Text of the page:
Ryanair is to withdraw its ‘jab and go’ campaign after hundreds of complaints were made to the advertising watchdog.

The budget carrier is under investigation by the Advertising Standards Authority over the promotion which encouraged potential holidaymakers to “jab and go” following last month’s rollout of the Covid vaccine.

The Boxing Day promotion reportedly attracted more than 1,500 complaints to the ASA, which has been examining if rules were breached.

The airline said in the ad: “Covid vaccines are coming so book your Easter and summer holidays today with Ryanair.”

It added that with a number of destinations on offer, customers “could jab and go”.

The ASA in Ireland (ASAI) ruled last week that the ad should not run in its current format again.

The ASAI received 59 compliants about the Ryanair advert which encouraged consumers to book Easter and summer holiday flights as “vaccines are coming”.

The ASA in the UK has yet to publish a ruling on the advertising.

But Ryanair appeared to pre-empt a decision by saying said it “respectfully disagrees” with a ruling by the watchdog, describing the advert is both “factual and accurate”.

A Ryanair spokesperson said: “The ASA’s ruling flies in the face of the UK’s successful vaccine rollout, however, even though this ruling is baseless, Ryanair will comply with it and the Jab & Go adverts will not run again.”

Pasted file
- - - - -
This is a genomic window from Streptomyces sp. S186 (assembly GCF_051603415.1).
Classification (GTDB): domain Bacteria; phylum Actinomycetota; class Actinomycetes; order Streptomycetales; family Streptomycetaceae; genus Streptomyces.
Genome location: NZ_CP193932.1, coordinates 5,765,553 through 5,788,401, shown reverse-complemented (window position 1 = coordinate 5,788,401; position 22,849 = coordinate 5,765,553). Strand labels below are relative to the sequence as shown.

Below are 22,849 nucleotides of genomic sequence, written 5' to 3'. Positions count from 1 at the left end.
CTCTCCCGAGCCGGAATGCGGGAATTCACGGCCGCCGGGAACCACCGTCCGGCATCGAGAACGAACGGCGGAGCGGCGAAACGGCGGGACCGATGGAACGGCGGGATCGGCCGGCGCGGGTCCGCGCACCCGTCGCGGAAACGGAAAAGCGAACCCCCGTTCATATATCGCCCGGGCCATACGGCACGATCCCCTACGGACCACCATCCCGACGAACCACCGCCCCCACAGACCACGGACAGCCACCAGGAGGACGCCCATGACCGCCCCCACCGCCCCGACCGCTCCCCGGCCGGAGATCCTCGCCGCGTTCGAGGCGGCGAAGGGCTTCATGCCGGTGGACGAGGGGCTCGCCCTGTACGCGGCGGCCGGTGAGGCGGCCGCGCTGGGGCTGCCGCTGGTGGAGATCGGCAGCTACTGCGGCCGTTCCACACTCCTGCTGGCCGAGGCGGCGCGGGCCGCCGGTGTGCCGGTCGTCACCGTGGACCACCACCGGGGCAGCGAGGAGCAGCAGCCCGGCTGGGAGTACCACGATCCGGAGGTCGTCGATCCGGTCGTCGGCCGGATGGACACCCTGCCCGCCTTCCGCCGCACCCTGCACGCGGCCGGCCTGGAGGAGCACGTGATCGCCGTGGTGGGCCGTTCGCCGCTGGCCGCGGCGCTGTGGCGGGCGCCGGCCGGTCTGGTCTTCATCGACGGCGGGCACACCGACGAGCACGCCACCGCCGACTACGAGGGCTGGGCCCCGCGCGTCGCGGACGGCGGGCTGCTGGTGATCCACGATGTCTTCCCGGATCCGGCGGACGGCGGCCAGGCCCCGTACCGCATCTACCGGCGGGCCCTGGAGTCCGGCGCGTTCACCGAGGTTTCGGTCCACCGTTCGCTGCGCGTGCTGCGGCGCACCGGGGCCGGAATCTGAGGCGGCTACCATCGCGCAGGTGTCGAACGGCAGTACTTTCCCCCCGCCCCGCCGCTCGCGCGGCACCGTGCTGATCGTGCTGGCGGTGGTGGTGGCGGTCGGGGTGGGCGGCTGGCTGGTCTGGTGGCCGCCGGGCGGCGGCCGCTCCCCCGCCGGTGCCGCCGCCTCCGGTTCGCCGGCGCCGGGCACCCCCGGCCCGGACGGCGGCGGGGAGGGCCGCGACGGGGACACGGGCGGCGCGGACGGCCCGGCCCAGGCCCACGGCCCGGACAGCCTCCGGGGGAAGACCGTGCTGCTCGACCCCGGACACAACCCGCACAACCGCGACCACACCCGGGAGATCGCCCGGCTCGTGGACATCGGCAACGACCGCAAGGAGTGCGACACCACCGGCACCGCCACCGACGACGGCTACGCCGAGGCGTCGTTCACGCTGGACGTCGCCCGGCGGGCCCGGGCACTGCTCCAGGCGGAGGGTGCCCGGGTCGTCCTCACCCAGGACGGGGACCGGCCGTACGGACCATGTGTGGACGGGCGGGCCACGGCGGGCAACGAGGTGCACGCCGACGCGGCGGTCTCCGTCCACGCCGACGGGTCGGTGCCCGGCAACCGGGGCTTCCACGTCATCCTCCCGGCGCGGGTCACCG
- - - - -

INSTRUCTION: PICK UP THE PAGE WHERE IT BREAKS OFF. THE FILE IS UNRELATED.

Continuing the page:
A spokesperson for the UK ASA said: “The ASA will publish the findings from its formal investigation into Ryanair’s ‘jab and go’ ad soon. We have no further comment until then.”

Most of the complaints received by the ASA in Ireland challenged whether the advertising had the potential to mislead consumers, considering that there was no guarantee that they would be able to travel by Easter 2021, according to a draft report.

The complaints made particular reference to the age group featured as those in their 20s and 30s who are likely to be among the last to receive the Covid-19 vaccines, according to The Irish Times.

Some of the complainants queried whether the advert conflicted with public health guidelines regarding travel safety.

Others claimed the ad was “irresponsible, insensitive and offensive and trivialised the effects which the pandemic was having on society and in particular front-line workers.”

They also claimed the term “vax and go” might belittle the roll out of the vaccination process.

The ASAI upheld complaints that the ad was misleading as it was “likely that consumers would interpret the phrase ‘vax and go’/‘jab and go’ as an unequivocal endorsement of vaccinating and travelling unconditionally.”

“Ireland’s vaccination plan did not support the perception created in the marketing communications of people being capable of being vaccinated if they wished in sufficient time to travel by Easter,” the ASAI’s complaints committee reportedly said.